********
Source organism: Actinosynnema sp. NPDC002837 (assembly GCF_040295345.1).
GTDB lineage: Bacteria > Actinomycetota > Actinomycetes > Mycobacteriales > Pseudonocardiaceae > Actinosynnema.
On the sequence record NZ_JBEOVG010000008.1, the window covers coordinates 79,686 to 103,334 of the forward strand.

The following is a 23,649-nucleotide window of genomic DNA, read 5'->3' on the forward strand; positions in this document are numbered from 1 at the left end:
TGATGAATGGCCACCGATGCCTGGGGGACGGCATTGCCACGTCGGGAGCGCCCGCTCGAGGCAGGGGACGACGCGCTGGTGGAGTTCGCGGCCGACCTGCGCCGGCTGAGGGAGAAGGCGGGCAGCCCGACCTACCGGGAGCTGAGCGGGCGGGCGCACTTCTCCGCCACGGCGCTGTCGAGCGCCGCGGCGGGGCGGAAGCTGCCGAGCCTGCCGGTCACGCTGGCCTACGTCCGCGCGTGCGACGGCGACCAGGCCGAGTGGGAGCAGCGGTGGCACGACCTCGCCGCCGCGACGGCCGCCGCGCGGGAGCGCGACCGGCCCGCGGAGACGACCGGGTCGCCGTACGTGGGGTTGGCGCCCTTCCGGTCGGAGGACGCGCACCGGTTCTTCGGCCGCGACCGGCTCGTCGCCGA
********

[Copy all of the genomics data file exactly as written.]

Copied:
Source organism: Actinosynnema sp. NPDC002837 (assembly GCF_040295345.1).
GTDB lineage: Bacteria > Actinomycetota > Actinomycetes > Mycobacteriales > Pseudonocardiaceae > Actinosynnema.
On the sequence record NZ_JBEOVG010000008.1, the window covers coordinates 79,686 to 103,334 of the forward strand.

The following is a 23,649-nucleotide window of genomic DNA, read 5'->3' on the forward strand; positions in this document are numbered from 1 at the left end:
TGATGAATGGCCACCGATGCCTGGGGGACGGCATTGCCACGTCGGGAGCGCCCGCTCGAGGCAGGGGACGACGCGCTGGTGGAGTTCGCGGCCGACCTGCGCCGGCTGAGGGAGAAGGCGGGCAGCCCGACCTACCGGGAGCTGAGCGGGCGGGCGCACTTCTCCGCCACGGCGCTGTCGAGCGCCGCGGCGGGGCGGAAGCTGCCGAGCCTGCCGGTCACGCTGGCCTACGTCCGCGCGTGCGACGGCGACCAGGCCGAGTGGGAGCAGCGGTGGCACGACCTCGCCGCCGCGACGGCCGCCGCGCGGGAGCGCGACCGGCCCGCGGAGACGACCGGGTCGCCGTACGTGGGGTTGGCGCCCTTCCGGTCGGAGGACGCGCACCGGTTCTTCGGCCGCGACCGGCTCGTCGCCGA